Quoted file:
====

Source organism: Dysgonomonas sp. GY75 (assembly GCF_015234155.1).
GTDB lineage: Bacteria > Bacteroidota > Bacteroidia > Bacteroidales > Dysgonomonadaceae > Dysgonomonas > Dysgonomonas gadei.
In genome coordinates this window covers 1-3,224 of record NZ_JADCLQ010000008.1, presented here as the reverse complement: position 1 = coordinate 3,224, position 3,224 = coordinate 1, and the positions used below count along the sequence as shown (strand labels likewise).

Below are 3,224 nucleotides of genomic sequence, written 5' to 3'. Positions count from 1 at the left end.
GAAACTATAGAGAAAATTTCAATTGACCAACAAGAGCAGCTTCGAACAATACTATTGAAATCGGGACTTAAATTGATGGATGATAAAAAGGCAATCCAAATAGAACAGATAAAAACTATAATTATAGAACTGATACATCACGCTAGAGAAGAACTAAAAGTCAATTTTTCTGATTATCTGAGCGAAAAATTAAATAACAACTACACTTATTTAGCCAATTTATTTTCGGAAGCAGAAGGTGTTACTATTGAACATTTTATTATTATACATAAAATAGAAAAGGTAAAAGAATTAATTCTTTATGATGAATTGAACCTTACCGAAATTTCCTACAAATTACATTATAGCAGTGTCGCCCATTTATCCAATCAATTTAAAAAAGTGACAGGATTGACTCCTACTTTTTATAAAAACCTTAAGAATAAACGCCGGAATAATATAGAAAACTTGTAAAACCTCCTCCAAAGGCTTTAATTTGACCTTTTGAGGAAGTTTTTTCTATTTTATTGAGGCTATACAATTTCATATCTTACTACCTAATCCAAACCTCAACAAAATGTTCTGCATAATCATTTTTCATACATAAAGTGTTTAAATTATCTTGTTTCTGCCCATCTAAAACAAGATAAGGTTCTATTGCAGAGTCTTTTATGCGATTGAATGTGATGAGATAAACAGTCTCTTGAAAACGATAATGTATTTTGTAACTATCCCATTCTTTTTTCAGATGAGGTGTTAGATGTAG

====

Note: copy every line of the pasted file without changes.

Source organism: Dysgonomonas sp. GY75 (assembly GCF_015234155.1).
GTDB lineage: Bacteria > Bacteroidota > Bacteroidia > Bacteroidales > Dysgonomonadaceae > Dysgonomonas > Dysgonomonas gadei.
In genome coordinates this window covers 1-3,224 of record NZ_JADCLQ010000008.1, presented here as the reverse complement: position 1 = coordinate 3,224, position 3,224 = coordinate 1, and the positions used below count along the sequence as shown (strand labels likewise).

Below are 3,224 nucleotides of genomic sequence, written 5' to 3'. Positions count from 1 at the left end.
GAAACTATAGAGAAAATTTCAATTGACCAACAAGAGCAGCTTCGAACAATACTATTGAAATCGGGACTTAAATTGATGGATGATAAAAAGGCAATCCAAATAGAACAGATAAAAACTATAATTATAGAACTGATACATCACGCTAGAGAAGAACTAAAAGTCAATTTTTCTGATTATCTGAGCGAAAAATTAAATAACAACTACACTTATTTAGCCAATTTATTTTCGGAAGCAGAAGGTGTTACTATTGAACATTTTATTATTATACATAAAATAGAAAAGGTAAAAGAATTAATTCTTTATGATGAATTGAACCTTACCGAAATTTCCTACAAATTACATTATAGCAGTGTCGCCCATTTATCCAATCAATTTAAAAAAGTGACAGGATTGACTCCTACTTTTTATAAAAACCTTAAGAATAAACGCCGGAATAATATAGAAAACTTGTAAAACCTCCTCCAAAGGCTTTAATTTGACCTTTTGAGGAAGTTTTTTCTATTTTATTGAGGCTATACAATTTCATATCTTACTACCTAATCCAAACCTCAACAAAATGTTCTGCATAATCATTTTTCATACATAAAGTGTTTAAATTATCTTGTTTCTGCCCATCTAAAACAAGATAAGGTTCTATTGCAGAGTCTTTTATGCGATTGAATGTGATGAGATAAACAGTCTCTTGAAAACGATAATGTATTTTGTAACTATCCCATTCTTTTTTCAGATGAGGTGTTAGATGTAG